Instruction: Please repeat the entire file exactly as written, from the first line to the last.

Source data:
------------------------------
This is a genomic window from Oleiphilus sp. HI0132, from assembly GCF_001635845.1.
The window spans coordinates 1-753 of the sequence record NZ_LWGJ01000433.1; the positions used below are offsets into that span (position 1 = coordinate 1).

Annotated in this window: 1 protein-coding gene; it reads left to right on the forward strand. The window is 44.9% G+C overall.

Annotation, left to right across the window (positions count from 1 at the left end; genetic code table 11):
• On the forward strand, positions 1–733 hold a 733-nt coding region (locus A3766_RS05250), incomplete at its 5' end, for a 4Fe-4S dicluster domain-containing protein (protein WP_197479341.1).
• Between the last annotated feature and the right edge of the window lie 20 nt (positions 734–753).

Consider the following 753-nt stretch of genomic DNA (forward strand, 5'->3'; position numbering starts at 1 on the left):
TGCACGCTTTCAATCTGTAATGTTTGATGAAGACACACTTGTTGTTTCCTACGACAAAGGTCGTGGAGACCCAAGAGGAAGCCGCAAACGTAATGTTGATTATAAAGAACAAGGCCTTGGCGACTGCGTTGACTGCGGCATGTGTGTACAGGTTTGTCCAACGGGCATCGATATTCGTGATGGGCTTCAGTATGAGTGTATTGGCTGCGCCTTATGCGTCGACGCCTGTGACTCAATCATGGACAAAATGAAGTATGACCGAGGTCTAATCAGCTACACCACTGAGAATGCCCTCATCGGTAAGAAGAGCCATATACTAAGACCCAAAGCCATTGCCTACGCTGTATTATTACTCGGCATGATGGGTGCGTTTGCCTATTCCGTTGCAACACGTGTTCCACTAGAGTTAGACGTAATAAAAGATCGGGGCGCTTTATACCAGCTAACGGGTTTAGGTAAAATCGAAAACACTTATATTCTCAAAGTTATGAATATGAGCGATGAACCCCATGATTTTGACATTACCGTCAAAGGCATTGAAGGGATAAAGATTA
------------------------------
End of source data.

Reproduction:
This is a genomic window from Oleiphilus sp. HI0132, from assembly GCF_001635845.1.
The window spans coordinates 1-753 of the sequence record NZ_LWGJ01000433.1; the positions used below are offsets into that span (position 1 = coordinate 1).

Annotated in this window: 1 protein-coding gene; it reads left to right on the forward strand. The window is 44.9% G+C overall.

Annotation, left to right across the window (positions count from 1 at the left end; genetic code table 11):
• On the forward strand, positions 1–733 hold a 733-nt coding region (locus A3766_RS05250), incomplete at its 5' end, for a 4Fe-4S dicluster domain-containing protein (protein WP_197479341.1).
• Between the last annotated feature and the right edge of the window lie 20 nt (positions 734–753).

Consider the following 753-nt stretch of genomic DNA (forward strand, 5'->3'; position numbering starts at 1 on the left):
TGCACGCTTTCAATCTGTAATGTTTGATGAAGACACACTTGTTGTTTCCTACGACAAAGGTCGTGGAGACCCAAGAGGAAGCCGCAAACGTAATGTTGATTATAAAGAACAAGGCCTTGGCGACTGCGTTGACTGCGGCATGTGTGTACAGGTTTGTCCAACGGGCATCGATATTCGTGATGGGCTTCAGTATGAGTGTATTGGCTGCGCCTTATGCGTCGACGCCTGTGACTCAATCATGGACAAAATGAAGTATGACCGAGGTCTAATCAGCTACACCACTGAGAATGCCCTCATCGGTAAGAAGAGCCATATACTAAGACCCAAAGCCATTGCCTACGCTGTATTATTACTCGGCATGATGGGTGCGTTTGCCTATTCCGTTGCAACACGTGTTCCACTAGAGTTAGACGTAATAAAAGATCGGGGCGCTTTATACCAGCTAACGGGTTTAGGTAAAATCGAAAACACTTATATTCTCAAAGTTATGAATATGAGCGATGAACCCCATGATTTTGACATTACCGTCAAAGGCATTGAAGGGATAAAGATTA